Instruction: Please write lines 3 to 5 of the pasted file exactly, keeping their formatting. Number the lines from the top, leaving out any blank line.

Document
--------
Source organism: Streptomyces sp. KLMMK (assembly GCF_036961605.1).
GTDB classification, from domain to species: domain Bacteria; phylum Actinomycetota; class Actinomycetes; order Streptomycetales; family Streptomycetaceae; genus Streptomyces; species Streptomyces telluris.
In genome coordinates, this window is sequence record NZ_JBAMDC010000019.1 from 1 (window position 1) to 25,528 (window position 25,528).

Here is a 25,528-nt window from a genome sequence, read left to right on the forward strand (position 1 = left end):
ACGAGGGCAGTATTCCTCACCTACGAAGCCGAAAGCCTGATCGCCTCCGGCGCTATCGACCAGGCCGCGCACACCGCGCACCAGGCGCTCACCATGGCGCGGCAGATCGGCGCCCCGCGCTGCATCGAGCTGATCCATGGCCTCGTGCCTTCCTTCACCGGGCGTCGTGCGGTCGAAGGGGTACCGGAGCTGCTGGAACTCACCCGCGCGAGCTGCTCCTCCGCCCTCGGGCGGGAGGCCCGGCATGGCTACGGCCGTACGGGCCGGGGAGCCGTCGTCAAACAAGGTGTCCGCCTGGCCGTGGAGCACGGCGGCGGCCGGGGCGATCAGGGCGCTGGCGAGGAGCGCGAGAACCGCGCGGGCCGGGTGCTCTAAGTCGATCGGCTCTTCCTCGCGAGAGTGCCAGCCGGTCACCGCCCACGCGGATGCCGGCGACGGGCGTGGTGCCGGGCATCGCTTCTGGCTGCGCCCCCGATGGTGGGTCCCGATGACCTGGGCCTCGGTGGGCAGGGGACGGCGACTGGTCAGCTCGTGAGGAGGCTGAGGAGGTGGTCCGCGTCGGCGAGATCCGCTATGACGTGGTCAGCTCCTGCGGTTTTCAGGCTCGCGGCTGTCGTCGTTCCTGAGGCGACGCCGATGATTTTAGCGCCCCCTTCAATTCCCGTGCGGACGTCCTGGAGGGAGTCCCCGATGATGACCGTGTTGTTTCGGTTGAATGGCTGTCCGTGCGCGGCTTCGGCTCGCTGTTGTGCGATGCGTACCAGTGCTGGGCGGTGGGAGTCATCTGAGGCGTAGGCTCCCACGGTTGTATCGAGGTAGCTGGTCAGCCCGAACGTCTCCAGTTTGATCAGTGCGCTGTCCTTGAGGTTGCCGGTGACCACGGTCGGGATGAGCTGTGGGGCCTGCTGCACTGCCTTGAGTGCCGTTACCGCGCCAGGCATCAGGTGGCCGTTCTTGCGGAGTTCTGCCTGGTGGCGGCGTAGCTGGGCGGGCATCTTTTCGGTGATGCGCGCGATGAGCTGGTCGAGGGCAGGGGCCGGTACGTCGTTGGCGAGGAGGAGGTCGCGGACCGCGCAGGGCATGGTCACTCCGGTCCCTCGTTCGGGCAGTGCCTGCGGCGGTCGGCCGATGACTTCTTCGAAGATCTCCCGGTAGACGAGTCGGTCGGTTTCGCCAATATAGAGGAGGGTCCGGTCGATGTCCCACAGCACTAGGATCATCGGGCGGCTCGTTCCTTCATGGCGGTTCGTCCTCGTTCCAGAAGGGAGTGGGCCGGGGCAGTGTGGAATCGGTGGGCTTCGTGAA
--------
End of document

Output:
In genome coordinates, this window is sequence record NZ_JBAMDC010000019.1 from 1 (window position 1) to 25,528 (window position 25,528).

Here is a 25,528-nt window from a genome sequence, read left to right on the forward strand (position 1 = left end):
ACGAGGGCAGTATTCCTCACCTACGAAGCCGAAAGCCTGATCGCCTCCGGCGCTATCGACCAGGCCGCGCACACCGCGCACCAGGCGCTCACCATGGCGCGGCAGATCGGCGCCCCGCGCTGCATCGAGCTGATCCATGGCCTCGTGCCTTCCTTCACCGGGCGTCGTGCGGTCGAAGGGGTACCGGAGCTGCTGGAACTCACCCGCGCGAGCTGCTCCTCCGCCCTCGGGCGGGAGGCCCGGCATGGCTACGGCCGTACGGGCCGGGGAGCCGTCGTCAAACAAGGTGTCCGCCTGGCCGTGGAGCACGGCGGCGGCCGGGGCGATCAGGGCGCTGGCGAGGAGCGCGAGAACCGCGCGGGCCGGGTGCTCTAAGTCGATCGGCTCTTCCTCGCGAGAGTGCCAGCCGGTCACCGCCCACGCGGATGCCGGCGACGGGCGTGGTGCCGGGCATCGCTTCTGGCTGCGCCCCCGATGGTGGGTCCCGATGACCTGGGCCTCGGTGGGCAGGGGACGGCGACTGGTCAGCTCGTGAGGAGGCTGAGGAGGTGGTCCGCGTCGGCGAGATCCGCTATGACGTGGTCAGCTCCTGCGGTTTTCAGGCTCGCGGCTGTCGTCGTTCCTGAGGCGACGCCGATGATTTTAGCGCCCCCTTCAATTCCCGTGCGGACGTCCTGGAGGGAGTCCCCGATGATGACCGTGTTGTTTCGGTTGAATGGCTGTCCGTGCGCGGCTTCGGCTCGCTGTTGTGCGATGCGTACCAGTGCTGGGCGGTGGGAGTCATCTGAGGCGTAGGCTCCCACGGTTGTATCGAGGTAGCTGGTCAGCCCGAACGTCTCCAGTTTGATCAGTGCGCTGTCCTTGAGGTTGCCGGTGACCACGGTCGGGATGAGCTGTGGGGCCTGCTGCACTGCCTTGAGTGCCGTTACCGCGCCAGGCATCAGGTGGCCGTTCTTGCGGAGTTCTGCCTGGTGGCGGCGTAGCTGGGCGGGCATCTTTTCGGTGATGCGCGCGATGAGCTGGTCGAGGGCAGGGGCCGGTACGTCGTTGGCGAGGAGGAGGTCGCGGACCGCGCAGGGCATGGTCACTCCGGTCCCTCGTTCGGGCAGTGCCTGCGGCGGTCGGCCGATGACTTCTTCGAAGATCTCCCGGTAGACGAGTCGGTCGGTTTCGCCAATATAGAGGAGGGTCCGGTCGATGTCCCACAGCACTAGGATCATCGGGCGGCTCGTTCCTTCATGGCGGTTCGTCCTCGTTCCAGAAGGGAGTGGGCCGGGGCAGTGTGGAATCGGTGGGCTTCGTGAA